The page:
Date of Award


Degree Name

MS in Agriculture - Plant Protection Science


Horticulture and Crop Science


College of Agriculture, Food, and Environmental Sciences


Charlotte Decock

Advisor Department

Natural Resources Management

Advisor College

College of Agriculture, Food, and Environmental Sciences


Effects of nitrogen management and cultivar on strawberry production under disease pressure

Kamille Garcia-Brucher

California strawberry growers face increasing regulatory pressures to manage nitrogen (N) applications in their production system. Standard practice in the California strawberry industry is to apply a synthetic pre-plant controlled release fertilizer (CRF) to ensure the crop has sufficient N during winter establishment. Some research from the UC Cooperative Extension suggests this practice is not efficient at delivering N to the crop since most of the N is released from CRF before strawberry crop N uptake is significant. Another concern for California strawberry growers is loss of their crop to a myriad of soilborne pathogens. Compost is commonly applied as a soil amendment in California strawberry fields as it offers both agronomic and environmental benefits including the potential for disease suppression. In light of legislation restricting N in some California cropping systems, Ag Order 4.0, and incentives programs established to promote soil conservation practices, compost may be a viable substitute for synthetic pre-plant CRF N. In this study, we investigated the effects of pre-plant fertilizer and strawberry cultivar on fruit yield, disease incidence, soil and plant N dynamics and soil carbon (C) at the Cal Poly Strawberry Center, San Luis Obispo, CA in a field infested with Macrophomina phaseolina. Pre-plant fertilizer treatments included 100 lb N/ac Cal Poly certified organic compost, 100 lb N/ac synthetic CRF and a control treatment (0 lb N/ac). Strawberry cultivars included three UC varieties, ‘Monterey,’ ‘Albion,’ and ‘San Andreas,’ and one Driscoll’s proprietary cultivar. Fruit yield and plant mortality data were collected throughout the growing season. Soil C was measured from soil samples collected in the root zone (6 in) while soil nitrate was measured from pore water samples collected in and below the root zone (6 and 12 in, respectively). Strawberry crop N uptake was determined using destructive plant samples while fruit N concentration was determined from subsamples of harvested fruit taken in April, May, June, and July each year. Although compost application did not significantly affect C sequestration and did not reduce disease incidence, there was no significant difference in total yield between compost and CRF treatments suggesting that compost can substitute for synthetic CRF without negatively affecting yield. There was significantly less plant mortality in control treatments compared with compost and CRF treatments suggesting excessive pre-plant N impacts disease incidence by M. phaseolina but more research is needed to better understand the mechanisms of infection by this soilborne pathogen. Total yield in this experiment was lower compared with statewide averages and crop N concentration was lower compared with the literature which is likely a result of disease pressure. Fruit N concentrations for the cultivars in this study were lower than the conversion coefficient defined by the Ag Order which means growers are removing less N through harvest allowing them more room in their N budget. Based on our results, compost may be substituted for synthetic CRF without negatively affecting yield and perhaps even make desirable soil improvements in this production system. And in fields with significant levels of M. phaseolina in the soil, N applications should be considered as it was seen to impact disease incidence.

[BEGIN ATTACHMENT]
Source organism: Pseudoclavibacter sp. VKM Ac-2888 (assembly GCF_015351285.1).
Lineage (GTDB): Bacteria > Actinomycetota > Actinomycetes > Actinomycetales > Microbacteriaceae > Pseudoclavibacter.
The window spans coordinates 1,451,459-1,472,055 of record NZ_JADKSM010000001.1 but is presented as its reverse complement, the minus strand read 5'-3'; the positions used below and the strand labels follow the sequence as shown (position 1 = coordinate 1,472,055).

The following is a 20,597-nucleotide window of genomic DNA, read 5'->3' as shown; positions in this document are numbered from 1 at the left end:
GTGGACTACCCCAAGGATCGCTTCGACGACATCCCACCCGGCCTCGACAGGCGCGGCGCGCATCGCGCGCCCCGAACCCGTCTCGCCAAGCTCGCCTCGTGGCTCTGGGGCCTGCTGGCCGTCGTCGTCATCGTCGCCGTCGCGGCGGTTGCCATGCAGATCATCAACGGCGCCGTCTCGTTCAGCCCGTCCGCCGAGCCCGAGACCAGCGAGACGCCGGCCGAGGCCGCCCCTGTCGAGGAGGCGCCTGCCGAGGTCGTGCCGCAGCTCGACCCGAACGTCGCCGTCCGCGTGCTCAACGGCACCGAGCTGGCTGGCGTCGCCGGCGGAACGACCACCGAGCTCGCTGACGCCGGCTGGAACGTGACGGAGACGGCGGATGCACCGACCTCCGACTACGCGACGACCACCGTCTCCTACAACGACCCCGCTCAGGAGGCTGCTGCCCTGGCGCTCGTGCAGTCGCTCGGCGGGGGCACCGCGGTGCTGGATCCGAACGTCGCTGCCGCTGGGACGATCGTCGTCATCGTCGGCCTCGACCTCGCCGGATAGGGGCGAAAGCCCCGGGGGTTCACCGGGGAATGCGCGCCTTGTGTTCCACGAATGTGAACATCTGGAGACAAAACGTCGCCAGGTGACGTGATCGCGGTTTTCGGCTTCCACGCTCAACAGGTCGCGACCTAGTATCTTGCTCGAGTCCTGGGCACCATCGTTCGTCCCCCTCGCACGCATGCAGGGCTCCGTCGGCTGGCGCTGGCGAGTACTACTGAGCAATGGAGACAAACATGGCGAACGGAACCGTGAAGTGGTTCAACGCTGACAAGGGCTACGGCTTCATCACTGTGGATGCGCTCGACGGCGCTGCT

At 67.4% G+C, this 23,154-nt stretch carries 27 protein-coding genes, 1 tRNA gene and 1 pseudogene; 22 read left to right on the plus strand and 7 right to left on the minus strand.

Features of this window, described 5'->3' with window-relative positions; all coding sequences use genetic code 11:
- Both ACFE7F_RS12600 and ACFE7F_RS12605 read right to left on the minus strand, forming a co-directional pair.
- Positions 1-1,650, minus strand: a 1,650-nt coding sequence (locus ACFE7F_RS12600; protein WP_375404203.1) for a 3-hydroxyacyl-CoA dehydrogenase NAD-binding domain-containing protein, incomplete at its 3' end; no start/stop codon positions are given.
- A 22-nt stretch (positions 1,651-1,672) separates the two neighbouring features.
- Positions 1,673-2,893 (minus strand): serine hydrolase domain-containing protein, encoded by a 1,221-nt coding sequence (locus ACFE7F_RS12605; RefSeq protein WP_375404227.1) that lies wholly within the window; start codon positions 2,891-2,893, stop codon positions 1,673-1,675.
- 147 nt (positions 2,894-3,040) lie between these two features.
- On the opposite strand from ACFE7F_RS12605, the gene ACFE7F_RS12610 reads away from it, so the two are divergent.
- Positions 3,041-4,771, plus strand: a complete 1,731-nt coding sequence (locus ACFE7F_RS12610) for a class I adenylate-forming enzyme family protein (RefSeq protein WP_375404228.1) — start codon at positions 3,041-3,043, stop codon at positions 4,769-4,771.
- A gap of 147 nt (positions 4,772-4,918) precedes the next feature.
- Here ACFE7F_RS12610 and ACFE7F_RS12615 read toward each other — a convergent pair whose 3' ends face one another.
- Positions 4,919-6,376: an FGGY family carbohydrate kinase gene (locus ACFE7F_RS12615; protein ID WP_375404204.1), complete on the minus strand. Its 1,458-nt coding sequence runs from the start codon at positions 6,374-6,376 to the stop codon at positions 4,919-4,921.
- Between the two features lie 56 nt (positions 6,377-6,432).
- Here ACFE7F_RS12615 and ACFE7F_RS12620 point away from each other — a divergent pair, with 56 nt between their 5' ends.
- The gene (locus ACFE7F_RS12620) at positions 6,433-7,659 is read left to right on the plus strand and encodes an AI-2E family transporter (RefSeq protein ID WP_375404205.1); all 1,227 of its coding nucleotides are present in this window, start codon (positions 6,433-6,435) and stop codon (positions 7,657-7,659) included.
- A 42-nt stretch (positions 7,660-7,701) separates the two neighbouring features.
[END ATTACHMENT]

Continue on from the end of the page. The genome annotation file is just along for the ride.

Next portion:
Keywords: compost, controlled release fertilizer, M. phaseolina, nitrogen uptake, Ag Order 4.0